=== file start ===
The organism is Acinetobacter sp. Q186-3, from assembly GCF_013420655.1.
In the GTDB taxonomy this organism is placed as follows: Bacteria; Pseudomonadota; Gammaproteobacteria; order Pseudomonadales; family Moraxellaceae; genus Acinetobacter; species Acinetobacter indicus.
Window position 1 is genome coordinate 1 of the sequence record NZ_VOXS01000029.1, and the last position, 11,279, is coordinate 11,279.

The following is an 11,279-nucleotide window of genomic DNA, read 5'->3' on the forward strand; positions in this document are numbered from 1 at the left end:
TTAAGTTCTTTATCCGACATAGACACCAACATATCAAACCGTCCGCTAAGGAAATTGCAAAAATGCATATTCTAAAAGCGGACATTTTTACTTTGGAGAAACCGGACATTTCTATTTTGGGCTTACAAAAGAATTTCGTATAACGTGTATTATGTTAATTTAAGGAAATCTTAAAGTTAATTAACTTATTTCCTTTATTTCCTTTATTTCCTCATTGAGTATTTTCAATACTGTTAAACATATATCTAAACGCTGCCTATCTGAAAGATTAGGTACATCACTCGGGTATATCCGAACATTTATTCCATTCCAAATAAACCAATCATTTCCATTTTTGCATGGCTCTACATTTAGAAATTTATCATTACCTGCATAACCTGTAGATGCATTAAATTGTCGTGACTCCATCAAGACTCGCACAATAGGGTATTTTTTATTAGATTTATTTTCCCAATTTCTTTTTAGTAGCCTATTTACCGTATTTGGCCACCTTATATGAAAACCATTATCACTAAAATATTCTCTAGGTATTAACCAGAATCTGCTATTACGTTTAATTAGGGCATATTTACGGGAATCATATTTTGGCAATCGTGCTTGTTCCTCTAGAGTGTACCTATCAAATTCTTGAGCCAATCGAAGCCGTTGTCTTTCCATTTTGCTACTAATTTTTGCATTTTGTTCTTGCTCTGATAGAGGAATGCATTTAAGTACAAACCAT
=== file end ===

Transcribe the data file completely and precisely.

The organism is Acinetobacter sp. Q186-3, from assembly GCF_013420655.1.
In the GTDB taxonomy this organism is placed as follows: Bacteria; Pseudomonadota; Gammaproteobacteria; order Pseudomonadales; family Moraxellaceae; genus Acinetobacter; species Acinetobacter indicus.
Window position 1 is genome coordinate 1 of the sequence record NZ_VOXS01000029.1, and the last position, 11,279, is coordinate 11,279.

The following is an 11,279-nucleotide window of genomic DNA, read 5'->3' on the forward strand; positions in this document are numbered from 1 at the left end:
TTAAGTTCTTTATCCGACATAGACACCAACATATCAAACCGTCCGCTAAGGAAATTGCAAAAATGCATATTCTAAAAGCGGACATTTTTACTTTGGAGAAACCGGACATTTCTATTTTGGGCTTACAAAAGAATTTCGTATAACGTGTATTATGTTAATTTAAGGAAATCTTAAAGTTAATTAACTTATTTCCTTTATTTCCTTTATTTCCTCATTGAGTATTTTCAATACTGTTAAACATATATCTAAACGCTGCCTATCTGAAAGATTAGGTACATCACTCGGGTATATCCGAACATTTATTCCATTCCAAATAAACCAATCATTTCCATTTTTGCATGGCTCTACATTTAGAAATTTATCATTACCTGCATAACCTGTAGATGCATTAAATTGTCGTGACTCCATCAAGACTCGCACAATAGGGTATTTTTTATTAGATTTATTTTCCCAATTTCTTTTTAGTAGCCTATTTACCGTATTTGGCCACCTTATATGAAAACCATTATCACTAAAATATTCTCTAGGTATTAACCAGAATCTGCTATTACGTTTAATTAGGGCATATTTACGGGAATCATATTTTGGCAATCGTGCTTGTTCCTCTAGAGTGTACCTATCAAATTCTTGAGCCAATCGAAGCCGTTGTCTTTCCATTTTGCTACTAATTTTTGCATTTTGTTCTTGCTCTGATAGAGGAATGCATTTAAGTACAAACCAT